Alongside our mains we had a number of breads that came served in strange frying baskets that seem to be on trend if a little unnecessary. All four breads - the laccha paratha, buttered naan, garlic naan and kulcha - were nicely done, offering a range of textures from the onion topped kulcha to the doughy buttery-ness of the paratha and buttered naan.
All in all, there are definitely some top starters to be found at Chai Thali and the choice available is commendable, but it's fair to say that others are underwhelming. For a mixed bag, it's a 7 out of 10.
Subzi Aur Paneer Ki Biryani
Kerala Fish Curry
For mains it was another good spread but, once again, Charlie was left reeling by the curry sizes. In fairness they were on the smaller side, but not pathetic. More than likely, he was still fuming about the poppadoms which had clearly upset some of the others too. After all, who dares deny Wakey his chance to shine with some poppadom artwork or Jack his usual poppadom pleasure - there's a limit to what can be achieved with 3-inches; a real tragedy.
Despite their diminutive size a couple of the curries really punched above their weight. The aubergine, baingan bharta was a lovely babaganoush-style dish - mushy, but light and with a healthy infusion of garlic. The Kerala fish curry was equally excellent with a really rich and authentic, tomato, onion, coconut, mustard seed, curry leaf and tamarind blend. The other two meat curries, the Bhai's lamb and dhaaba murg were a little more nondescript whilst the potato, jeera aloo stood out from the rather consistent aesthetic of the other curries with whole new potatoes coated in a cumin and coriander sauce. The sauce for the biryani was also noteworthy, but ultimately masked the rather average and overpriced rice dishes it accompanied.
With some real crowd pleasers amongst another assortment of plates of varying quality it's a 7 out of 10 for Curry.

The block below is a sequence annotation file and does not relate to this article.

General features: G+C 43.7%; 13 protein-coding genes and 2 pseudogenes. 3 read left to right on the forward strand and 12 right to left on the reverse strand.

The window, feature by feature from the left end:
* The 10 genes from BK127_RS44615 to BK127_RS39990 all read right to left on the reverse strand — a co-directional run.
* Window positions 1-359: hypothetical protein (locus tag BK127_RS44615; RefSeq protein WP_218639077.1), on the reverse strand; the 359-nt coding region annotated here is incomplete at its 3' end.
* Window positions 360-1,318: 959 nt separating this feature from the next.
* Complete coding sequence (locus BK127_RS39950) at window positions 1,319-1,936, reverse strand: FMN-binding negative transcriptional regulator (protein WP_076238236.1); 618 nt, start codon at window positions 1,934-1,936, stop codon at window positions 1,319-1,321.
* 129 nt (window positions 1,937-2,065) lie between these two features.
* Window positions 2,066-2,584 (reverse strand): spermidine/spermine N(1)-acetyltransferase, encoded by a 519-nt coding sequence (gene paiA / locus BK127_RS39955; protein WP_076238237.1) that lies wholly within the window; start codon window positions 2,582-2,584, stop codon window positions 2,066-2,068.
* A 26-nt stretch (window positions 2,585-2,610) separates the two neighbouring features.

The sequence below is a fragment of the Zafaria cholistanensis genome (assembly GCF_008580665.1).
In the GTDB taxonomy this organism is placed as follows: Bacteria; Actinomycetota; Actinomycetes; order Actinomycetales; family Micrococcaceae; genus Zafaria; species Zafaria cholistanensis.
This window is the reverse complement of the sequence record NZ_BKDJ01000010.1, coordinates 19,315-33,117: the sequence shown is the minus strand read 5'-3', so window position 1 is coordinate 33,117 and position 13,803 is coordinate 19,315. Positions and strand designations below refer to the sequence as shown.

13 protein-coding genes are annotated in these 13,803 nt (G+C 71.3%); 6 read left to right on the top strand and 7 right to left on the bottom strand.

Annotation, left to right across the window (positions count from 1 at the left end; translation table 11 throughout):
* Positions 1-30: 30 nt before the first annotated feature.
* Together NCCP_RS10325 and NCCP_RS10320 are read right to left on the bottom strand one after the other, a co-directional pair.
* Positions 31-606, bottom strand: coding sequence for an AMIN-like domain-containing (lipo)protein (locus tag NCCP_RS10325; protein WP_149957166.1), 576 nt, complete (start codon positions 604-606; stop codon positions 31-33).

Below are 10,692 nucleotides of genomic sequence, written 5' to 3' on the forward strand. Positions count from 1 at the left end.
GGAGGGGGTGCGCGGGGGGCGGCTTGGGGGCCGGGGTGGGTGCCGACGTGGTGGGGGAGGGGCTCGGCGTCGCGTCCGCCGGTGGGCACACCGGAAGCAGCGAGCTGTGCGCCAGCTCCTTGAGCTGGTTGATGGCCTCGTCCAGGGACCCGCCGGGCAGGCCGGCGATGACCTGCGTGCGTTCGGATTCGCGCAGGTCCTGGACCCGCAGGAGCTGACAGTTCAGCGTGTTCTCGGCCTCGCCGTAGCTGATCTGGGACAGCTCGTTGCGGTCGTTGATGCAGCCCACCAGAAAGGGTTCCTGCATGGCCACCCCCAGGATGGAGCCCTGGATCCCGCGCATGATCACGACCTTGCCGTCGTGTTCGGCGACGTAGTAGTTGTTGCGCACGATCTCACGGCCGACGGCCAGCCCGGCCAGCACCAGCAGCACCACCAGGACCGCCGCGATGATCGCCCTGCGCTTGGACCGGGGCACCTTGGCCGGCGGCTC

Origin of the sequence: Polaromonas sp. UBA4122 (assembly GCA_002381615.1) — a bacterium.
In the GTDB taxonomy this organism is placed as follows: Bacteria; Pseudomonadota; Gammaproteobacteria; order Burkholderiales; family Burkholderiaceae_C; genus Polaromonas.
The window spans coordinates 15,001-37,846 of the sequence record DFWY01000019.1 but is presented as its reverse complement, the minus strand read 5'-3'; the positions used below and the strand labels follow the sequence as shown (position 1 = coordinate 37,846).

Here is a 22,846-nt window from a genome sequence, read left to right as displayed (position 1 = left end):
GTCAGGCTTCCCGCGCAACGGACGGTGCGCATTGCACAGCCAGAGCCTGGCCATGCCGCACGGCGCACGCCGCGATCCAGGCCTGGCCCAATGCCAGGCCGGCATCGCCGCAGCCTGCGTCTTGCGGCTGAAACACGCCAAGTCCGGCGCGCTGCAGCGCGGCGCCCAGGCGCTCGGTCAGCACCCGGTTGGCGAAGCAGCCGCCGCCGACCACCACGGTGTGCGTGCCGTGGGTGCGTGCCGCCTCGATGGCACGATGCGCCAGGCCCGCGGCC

Things didn't get off to a good start with one waiter spilling a beer and the Cobra being quite flat and warmish anyway. This lager lament was soon compounded by the absence of any decent napkins and then we had the aforementioned lightning quick starter service that was more manic than Paul O'Connell in a British Lions drink off. Fortunately a lovely smiley waitress picked up the pieces with some very friendly service, but the damage had been done early. With a couple of incidents it's a point off the usual 7 for standard service.
Value for money
As with most small plates venues the value equation is a little weak. With seven lads there were some economies of scale, but we weren't exactly left full either. As highlighted, many of the dishes are well worth paying for, but others leave a little to be desired for their price. With a relatively high price overall and a few elements letting the side down it's only a 6 out of 10 for VFM.
Whilst we had a lot of fun, the overall experience at Chai Thali was a little shy of others had elsewhere. Chai Thali is still worth a visit both on account of a few stand out dishes, most notably the fish curry and chilli paneer, and as other local options don't quite pass muster. It also compares favourably to other similar small plate restaurants like Soho Wala and Little Kolkata. However, as with those, things are a little hit and miss meaning prices can seem relatively high. In summary, it's a mid-table score of 34 out of 50.